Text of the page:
- Doug also suggests that the Albanian government would have to be complicit in such an operation. Not at all. Trafficking in people, including cases of organ snatching, already occur and have been occurring for way over a decade in much of the developing world and Eastern Europe, certainly including both Albania and Kosovo, and certainly without government complicity in most cases. In fact a few years ago a Greek-Albanian organ smuggling ring (mentioned here) was, according to investigations, active in Greek and Albanian hospitals and smuggled human organs through diplomatic pouch, having certain Albanian diplomats on the payroll as well. This was certainly neither done with the assistance or help of the Albanian government (DM brushes off a bit too lightly the connection between Berisha the Socialist Party and the KLA,but that's another story). I remind everybody that the border at the time we're talking about was quite porous with refugees coming daily in and out of Albania.
- The idea that this is a really difficult process, if one assumes the assistance of organizations that are superb smugglers of both goods and people, have access to hospitals and doctors and very fast vehicles of all types, seems likewise an exaggeration. Again any decent-sized mafia could easily pull this over. Otherwise there would be no illegal organ trafficking trade at all. Something which is not the case.
Thus, while I agree that this is very far from proven, I'm much less confident that the whole story can be dismissed as "probably bullshit". If the story is totally bogus, what in the world could make Carla Del Ponte of all people, include it in her book? And neither of Doug's two alternative scenarios regarding the "yellow house" is plausible IMHO. Firstly because no one in Albania would deny involvement in setting up a hospital for the KLA (which anyway could easily accomodated in a regular hospital tending to fleeing Kosovars) and secondly because the "torture-camp" idea, as Doug himself notes, doesn't explain why anybody would do this in Albania rather than on the field in Kosovo.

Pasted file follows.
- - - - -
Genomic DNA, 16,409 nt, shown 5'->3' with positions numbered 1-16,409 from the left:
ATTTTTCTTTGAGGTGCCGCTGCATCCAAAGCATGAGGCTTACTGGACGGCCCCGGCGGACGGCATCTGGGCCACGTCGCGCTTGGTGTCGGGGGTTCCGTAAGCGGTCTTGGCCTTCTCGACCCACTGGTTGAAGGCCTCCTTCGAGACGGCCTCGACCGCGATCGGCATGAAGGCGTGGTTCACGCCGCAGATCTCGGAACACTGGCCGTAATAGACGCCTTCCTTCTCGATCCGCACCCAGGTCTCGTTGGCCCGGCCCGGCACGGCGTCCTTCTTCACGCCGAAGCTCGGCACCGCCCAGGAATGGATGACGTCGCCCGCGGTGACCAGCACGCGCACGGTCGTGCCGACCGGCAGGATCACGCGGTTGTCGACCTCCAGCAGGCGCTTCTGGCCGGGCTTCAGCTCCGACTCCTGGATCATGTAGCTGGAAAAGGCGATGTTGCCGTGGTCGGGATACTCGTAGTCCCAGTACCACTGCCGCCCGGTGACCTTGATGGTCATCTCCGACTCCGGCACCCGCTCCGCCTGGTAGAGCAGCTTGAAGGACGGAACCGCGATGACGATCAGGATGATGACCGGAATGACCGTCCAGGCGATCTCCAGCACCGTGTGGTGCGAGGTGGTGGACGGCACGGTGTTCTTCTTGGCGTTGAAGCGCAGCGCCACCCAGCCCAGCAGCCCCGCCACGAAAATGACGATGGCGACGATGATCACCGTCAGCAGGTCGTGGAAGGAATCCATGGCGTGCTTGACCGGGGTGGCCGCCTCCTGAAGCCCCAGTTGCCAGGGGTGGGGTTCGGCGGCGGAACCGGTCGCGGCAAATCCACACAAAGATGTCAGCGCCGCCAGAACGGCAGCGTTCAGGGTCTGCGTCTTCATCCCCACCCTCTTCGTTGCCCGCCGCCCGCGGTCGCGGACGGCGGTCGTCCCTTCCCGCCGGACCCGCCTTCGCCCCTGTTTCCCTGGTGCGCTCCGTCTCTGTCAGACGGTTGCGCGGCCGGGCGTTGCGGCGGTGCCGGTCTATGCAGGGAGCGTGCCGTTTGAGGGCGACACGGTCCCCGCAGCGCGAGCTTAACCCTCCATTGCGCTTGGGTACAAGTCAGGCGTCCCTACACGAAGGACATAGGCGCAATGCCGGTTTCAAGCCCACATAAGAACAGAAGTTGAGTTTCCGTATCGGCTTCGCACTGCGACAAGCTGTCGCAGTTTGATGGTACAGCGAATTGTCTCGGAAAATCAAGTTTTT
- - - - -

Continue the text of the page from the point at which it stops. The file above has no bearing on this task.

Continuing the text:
Two things to add:
- The story itself is important in a sense that has little to do with whether it is actually true: This is an innovation, an idea that merges seamlessly with the current zeitgeist of market-driven-everything. It is a brilliant way to make a direct profit from what are usually considered to be martial waste products. The idea is so good that I'm willing to bet that if Dick Cheney has heard about it, having already dispensed with the most of the provisions of the Geneva Conventions, he has his legal team turning the idea into some sort of non-biddable contract for KBR to sign, giving it full authorization for the expedient <s>trafficking</s> salvaging of usable organs from terrorists and other Arabs. This has the potential to be something that is praised in the OpEd columns of the WSJ, blessed by various US congregations and sold as some form of yet another triumph in the annals of
ghoulishness graverobbing colonialism humanitarian-war. Similarly, smaller markets could emerge, as a vast array of mafias big and small rush to war zones with medical trucks, doctors and nurses, in order to utilize the soon to be remains of those about to die. Thus, both legal and black market supply of organs will increase. The only problem will be keeping supplies of bootleg organs at low enough levels as to not effect prices by much. Everybody (that matters, anyway) wins! $$$$$$!!!! Lotsa Euros!!!!!
- Regardless of the plausibility and validity of the scenario, one can be certain that, had Carla Del Ponte heard of any similar reports of organ trafficking in 1999, but from the other side, i.e. were the accused body snatchers Serbs, with exactly the same evidence to back this up:
a. It would be out in the open well
before CDP decided to write a book.
b. A Hollywood film about it would already have been released with a star cast and presented as fact
c. The alleged center of detention and organ snatching would be by now a byword for modern evil, casually referred to as such by pundits on both sides of the Atlantic.
d. The people claiming that the story was "possibly bullshit" would be dismissed as pro-Milosevic patsies, or something like that.
e. I'd be writing a similar post complaining that were the perpetrators of the alleged crimes, anything other than Serbs and were the victims Serbs, people would dismiss the story as not very plausible and in fact it would barely make the news.
[This is an edited version of a post over at histologion]